Ecclesiastes 5:18

Ecclesiastes 5:18

Behold that which I have seen
Observed, considered and approved of, and which he recommended and excited attention to, and is as follows; [it is] good and comely [for one] to eat and to drink;
to make use of the creatures God has given for service in a free and liberal manner, without excess, and with moderation; and not deprive a man's self of those things he may lawfully partake of, and are necessary for him: to do this is good for himself, and for the health of his body; and is right in the sight of God, and is comely before men; it is not only lawful, but laudable. There is another version and sense of the words, "it is good to eat and drink him that is fair" F17, or comely; Christ, who is fairer than the children of men; to live by faith on him, to eat his flesh, and drink his blood; but this, however true, spiritual, and evangelical, it seems foreign to the text. It follows, and to enjoy the good of all his labour that he taketh under the sun
all the days of his life, which God giveth him;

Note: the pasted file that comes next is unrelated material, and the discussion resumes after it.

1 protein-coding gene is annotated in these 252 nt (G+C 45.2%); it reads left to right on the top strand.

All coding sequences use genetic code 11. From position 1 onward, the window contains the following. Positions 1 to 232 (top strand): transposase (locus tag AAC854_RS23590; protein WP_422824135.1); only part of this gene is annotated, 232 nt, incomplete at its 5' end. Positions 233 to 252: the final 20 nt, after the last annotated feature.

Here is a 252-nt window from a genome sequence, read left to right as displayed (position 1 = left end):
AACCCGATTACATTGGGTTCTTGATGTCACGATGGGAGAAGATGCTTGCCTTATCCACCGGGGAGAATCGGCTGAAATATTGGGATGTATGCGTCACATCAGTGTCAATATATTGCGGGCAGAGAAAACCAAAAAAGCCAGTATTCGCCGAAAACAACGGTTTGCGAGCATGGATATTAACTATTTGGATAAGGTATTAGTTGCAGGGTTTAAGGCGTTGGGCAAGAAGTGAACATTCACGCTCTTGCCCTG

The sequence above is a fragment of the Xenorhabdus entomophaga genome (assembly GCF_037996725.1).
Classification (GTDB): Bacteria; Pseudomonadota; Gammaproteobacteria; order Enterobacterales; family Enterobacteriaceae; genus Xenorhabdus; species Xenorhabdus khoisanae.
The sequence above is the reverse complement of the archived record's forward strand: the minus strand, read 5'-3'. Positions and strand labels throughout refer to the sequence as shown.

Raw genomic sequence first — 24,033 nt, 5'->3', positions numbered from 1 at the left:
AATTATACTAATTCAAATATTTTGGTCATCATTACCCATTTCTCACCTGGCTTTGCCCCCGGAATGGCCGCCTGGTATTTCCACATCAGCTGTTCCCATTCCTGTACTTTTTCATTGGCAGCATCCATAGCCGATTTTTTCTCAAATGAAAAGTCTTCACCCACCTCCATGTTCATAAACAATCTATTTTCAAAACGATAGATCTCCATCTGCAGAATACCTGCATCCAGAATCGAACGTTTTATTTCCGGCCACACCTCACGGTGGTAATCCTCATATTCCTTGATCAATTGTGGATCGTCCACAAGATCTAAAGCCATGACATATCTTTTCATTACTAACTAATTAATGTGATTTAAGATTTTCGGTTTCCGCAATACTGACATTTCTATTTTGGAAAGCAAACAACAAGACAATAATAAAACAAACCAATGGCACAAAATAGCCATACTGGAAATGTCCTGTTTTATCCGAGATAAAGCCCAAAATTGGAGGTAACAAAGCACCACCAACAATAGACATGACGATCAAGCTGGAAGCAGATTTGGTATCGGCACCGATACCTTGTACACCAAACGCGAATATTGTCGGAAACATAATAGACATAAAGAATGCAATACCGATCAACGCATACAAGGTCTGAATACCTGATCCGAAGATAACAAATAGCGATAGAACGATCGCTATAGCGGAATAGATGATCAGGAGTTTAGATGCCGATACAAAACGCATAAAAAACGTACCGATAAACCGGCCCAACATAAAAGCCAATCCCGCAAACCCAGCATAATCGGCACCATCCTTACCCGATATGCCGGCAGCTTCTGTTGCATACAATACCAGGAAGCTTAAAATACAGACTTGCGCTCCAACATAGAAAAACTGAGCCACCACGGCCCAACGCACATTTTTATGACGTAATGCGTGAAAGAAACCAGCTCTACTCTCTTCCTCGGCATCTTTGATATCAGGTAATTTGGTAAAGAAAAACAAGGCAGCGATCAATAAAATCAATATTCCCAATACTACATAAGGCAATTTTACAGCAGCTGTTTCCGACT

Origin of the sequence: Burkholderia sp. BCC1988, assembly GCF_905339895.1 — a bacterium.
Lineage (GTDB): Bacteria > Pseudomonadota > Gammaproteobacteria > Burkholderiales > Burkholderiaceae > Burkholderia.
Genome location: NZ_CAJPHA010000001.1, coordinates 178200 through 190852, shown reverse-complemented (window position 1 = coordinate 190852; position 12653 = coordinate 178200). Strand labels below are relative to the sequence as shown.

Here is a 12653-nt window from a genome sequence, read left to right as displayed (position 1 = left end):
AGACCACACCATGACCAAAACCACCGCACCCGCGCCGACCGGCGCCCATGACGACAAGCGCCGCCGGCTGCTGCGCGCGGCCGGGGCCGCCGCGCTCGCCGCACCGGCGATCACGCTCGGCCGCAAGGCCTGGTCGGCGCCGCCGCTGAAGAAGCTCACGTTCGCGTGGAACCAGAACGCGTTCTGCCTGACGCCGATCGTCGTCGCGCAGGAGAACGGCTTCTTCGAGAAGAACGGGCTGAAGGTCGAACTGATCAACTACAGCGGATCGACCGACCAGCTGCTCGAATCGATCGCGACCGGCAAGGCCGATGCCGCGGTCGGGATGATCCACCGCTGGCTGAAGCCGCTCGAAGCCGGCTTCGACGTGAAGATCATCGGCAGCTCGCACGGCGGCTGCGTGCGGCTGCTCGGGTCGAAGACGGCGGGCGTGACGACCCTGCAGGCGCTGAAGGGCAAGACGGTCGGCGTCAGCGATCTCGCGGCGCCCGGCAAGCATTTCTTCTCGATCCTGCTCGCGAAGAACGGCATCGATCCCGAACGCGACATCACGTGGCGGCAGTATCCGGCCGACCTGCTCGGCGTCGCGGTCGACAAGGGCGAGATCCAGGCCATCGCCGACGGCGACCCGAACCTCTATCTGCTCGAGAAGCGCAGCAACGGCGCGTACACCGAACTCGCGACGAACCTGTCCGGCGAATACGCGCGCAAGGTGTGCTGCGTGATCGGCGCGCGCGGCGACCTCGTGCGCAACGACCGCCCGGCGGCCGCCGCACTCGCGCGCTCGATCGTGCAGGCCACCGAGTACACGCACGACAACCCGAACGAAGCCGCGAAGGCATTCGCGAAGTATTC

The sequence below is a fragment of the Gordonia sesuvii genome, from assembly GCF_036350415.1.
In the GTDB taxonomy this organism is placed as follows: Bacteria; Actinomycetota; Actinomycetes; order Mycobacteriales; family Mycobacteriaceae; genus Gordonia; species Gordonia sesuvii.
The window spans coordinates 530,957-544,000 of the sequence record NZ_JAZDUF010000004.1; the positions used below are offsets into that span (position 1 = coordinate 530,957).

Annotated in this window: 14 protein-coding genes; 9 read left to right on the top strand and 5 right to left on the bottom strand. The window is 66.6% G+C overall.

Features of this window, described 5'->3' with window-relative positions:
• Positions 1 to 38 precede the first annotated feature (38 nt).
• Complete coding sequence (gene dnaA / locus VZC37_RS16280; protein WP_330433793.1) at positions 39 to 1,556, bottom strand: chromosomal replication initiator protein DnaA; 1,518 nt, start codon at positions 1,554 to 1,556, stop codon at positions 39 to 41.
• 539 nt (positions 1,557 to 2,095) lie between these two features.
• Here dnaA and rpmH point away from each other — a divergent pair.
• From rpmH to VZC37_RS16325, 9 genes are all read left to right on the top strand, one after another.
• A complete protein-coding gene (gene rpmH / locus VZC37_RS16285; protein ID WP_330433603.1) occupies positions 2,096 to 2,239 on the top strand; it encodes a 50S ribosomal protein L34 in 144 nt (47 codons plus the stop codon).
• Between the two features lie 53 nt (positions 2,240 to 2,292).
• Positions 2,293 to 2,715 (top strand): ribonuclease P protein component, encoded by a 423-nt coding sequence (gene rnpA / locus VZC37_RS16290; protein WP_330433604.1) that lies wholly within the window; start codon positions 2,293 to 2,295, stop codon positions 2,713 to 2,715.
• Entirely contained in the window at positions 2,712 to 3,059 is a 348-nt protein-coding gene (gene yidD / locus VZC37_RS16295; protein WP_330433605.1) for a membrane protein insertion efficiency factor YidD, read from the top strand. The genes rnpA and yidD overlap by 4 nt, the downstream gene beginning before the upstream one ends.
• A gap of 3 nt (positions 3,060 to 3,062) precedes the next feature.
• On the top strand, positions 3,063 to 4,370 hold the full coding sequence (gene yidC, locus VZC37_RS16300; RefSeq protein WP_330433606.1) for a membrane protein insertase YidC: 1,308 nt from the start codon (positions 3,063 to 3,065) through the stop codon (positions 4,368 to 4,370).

this last clause, "which God giveth him", is not to be connected with "the good of all his labour"; though it is true, that whatever good is got by labour is the gift of God; but with "all the days of his life"; for the life of man, and all the days of it, be they more or fewer, are the gift of God, and according to his determinate will and pleasure; and throughout this time a man should enjoy, in a comfortable way, with thankfulness to God, the good things he has gotten by his labour and industry, through the blessing of God along with them. This Solomon frequently inculcates; Aben Ezra says, this is the third time, but it seems to be the fourth; see ( Ecclesiastes 2:24 ) ( Ecclesiastes 3:13 Ecclesiastes 3:22 ) ; for it [is] his portion;
that is, in this life; for otherwise, if a good man, he has a better portion in another: this is the part which God has allotted to him here; and it is his duty, and for his good and comfort, to make use of it.


FOOTNOTES:

F17 "Bonum est, cum qui pulcher est, edere et bibere, h. e. Christo per fidem frui; nova et singularis expositio", Rambachius.
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